You are here

Becoming a ranger

Rangers on the beach

The role

Working as a ranger is as varied as the environments they manage. Many of their responsibilities fall into two categories: managing natural values (making sure that the natural environment and cultural sites are protected) and visitor services (helping visitors to enjoy and understand parks). To get an idea of the many responsibilities of a ranger, let’s look at some examples.

Natural values

  • Protect, enhance and manage natural, recreational and cultural assets.
  • Identify weeds and pest animals and eradicate or control those that hold the most threat to native plants and animals.
  • Identify and protect populations of threatened or endangered animals.
  • Assisting with fire suppression (firefighting)
  • Promote and maintain historic assets
  • Develop co-operative relationships with local indigenous groups.
  • Work with volunteers on projects such as weed control, maintaining tracks and other infrastructure.
  • Grant permits and oversee researchers studying within the park.
  • Monitor and grant permits to businesses operating within parks, such as hydroelectricity, caf├ęs and beekeeping.

Visitor services

  • Maintain and develop visitor facilities such as toilets, picnic and camping areas, and trails for various users.
  • Maintain and improve regulatory, interpretive and educational signage.
  • Respond to emergency situations such as ‘Search and Rescue’.
  • Delivery of information, events and services to customers, schools and other stakeholders.

A diversity of roles

On a broader level, the role of a ranger involves extensive planning, researching, strategic thinking and people management to effectively balance conservation and recreational values of each asset.

In addition to rangers, Parks Victoria employs people from a diverse range of professions. These include: conservation and environmental specialists, cultural and heritage managers, engineers, marketing, media and tourism professionals, education and interpretation staff, strategic planners, accountants, and customer service and administrative officers.

What qualifications are required?

Parks Victoria highly recommends people interested in pursuing a career as a park ranger complete an appropriate tertiary qualification in Natural Resources/Park Management or related discipline. A commercial coxswain's certificate and open water diver's certificate would also be advantageous for those interested working in the marine environment.

Competition for positions at park management agencies throughout Australia is strong, with many University graduates travelling interstate to gain experience before being selected. Popular areas for paid experience include tour guiding, gardening and landscaping, zoo keeping, seasonal firefighting and tourist information centre work.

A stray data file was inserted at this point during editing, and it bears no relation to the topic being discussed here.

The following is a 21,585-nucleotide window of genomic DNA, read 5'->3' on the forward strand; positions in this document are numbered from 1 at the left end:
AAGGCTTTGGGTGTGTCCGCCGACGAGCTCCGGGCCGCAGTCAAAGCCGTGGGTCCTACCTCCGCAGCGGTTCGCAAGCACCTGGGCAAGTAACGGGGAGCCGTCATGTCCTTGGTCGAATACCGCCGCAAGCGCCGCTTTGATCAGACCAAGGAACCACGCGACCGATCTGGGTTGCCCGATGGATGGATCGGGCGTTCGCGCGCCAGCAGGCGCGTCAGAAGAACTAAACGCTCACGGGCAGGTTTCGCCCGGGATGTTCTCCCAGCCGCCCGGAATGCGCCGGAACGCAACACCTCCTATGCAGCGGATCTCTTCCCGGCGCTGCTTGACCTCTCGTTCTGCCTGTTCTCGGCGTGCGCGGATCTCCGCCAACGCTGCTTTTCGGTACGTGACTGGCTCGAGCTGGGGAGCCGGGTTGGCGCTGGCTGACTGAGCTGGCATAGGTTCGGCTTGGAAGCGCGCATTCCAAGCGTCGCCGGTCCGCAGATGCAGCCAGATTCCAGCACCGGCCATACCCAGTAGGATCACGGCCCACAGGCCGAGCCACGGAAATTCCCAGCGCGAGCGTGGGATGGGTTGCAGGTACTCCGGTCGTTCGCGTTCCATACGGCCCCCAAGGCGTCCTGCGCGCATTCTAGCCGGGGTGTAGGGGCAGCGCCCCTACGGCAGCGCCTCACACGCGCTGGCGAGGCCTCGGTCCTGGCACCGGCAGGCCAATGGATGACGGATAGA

Volunteering in parks is a great way to gain valuable experience and develop contacts within Parks Victoria and the organisations we work with. Check out our volunteering programs or join a Friends group.

Friends groups make a huge contribution to Victoria’s parks and are a great way to get involved and develop contacts within the parks system. Refer to Parks Victoria’s website to find a friends group near you, or contact your local park office.

Parks Victoria’s Campground Host volunteer program is another great way to get experience in parks. Operating over the summer and Easter holidays, Campground Hosts are based in parks throughout Victoria to help rangers look after campgrounds and to help visitors enjoy their stay.

Indigenous employment

Parks Victoria offers a number of opportunities for Indigenous employment, including cadetships and traineeships. Opportunities for Indigenous employment are advertised in the Koori Mail, major newspapers and on the Parks Victoria website.

Where are job vacancies advertised?

Positions are advertised on the Vacancies page on this site, on Seek and in major newspapers.

There are other organisations in Victoria that offer ranger roles, such as:

Across Australia, there are park and wildlife management agencies in each state and territory offering opportunities for rangers.

Temporary, seasonal staff and work experience

Parks Victoria employs temporary staff to fill specialist project roles or to support key work periods. The popular Summer Ranger Program provides a number of opportunities for fixed term employment in Ranger/Field Service Officer roles.

Download the How do I become a ranger fact file (PDF)